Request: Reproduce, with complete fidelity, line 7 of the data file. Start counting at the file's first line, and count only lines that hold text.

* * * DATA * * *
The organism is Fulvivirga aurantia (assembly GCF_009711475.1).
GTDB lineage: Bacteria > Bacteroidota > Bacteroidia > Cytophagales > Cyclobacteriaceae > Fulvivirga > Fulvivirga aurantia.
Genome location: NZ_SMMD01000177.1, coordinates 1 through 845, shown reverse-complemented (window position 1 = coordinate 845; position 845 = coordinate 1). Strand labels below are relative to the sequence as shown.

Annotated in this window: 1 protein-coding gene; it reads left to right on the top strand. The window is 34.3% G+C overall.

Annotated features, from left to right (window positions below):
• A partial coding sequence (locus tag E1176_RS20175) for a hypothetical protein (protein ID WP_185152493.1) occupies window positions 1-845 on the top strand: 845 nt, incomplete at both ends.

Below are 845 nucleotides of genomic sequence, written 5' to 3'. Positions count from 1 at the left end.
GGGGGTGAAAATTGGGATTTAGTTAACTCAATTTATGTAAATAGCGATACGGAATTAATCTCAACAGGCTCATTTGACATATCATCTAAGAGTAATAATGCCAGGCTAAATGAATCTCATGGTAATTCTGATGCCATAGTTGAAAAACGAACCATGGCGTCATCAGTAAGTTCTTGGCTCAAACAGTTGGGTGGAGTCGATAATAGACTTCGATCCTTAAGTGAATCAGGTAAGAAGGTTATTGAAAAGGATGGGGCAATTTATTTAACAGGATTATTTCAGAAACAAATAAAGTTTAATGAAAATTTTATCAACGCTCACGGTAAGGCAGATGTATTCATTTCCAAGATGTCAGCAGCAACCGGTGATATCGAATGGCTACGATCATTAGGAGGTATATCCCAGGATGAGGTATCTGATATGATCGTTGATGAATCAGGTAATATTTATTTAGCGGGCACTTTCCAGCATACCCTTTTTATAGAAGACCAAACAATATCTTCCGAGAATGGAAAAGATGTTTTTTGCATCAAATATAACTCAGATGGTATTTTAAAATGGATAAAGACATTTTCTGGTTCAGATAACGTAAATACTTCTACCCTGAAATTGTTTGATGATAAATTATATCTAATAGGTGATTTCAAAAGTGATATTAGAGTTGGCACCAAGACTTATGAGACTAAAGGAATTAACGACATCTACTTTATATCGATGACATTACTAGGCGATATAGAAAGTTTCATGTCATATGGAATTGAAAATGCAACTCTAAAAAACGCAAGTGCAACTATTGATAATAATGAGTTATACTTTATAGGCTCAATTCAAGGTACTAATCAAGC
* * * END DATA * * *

Below are 845 nucleotides of genomic sequence, written 5' to 3'. Positions count from 1 at the left end.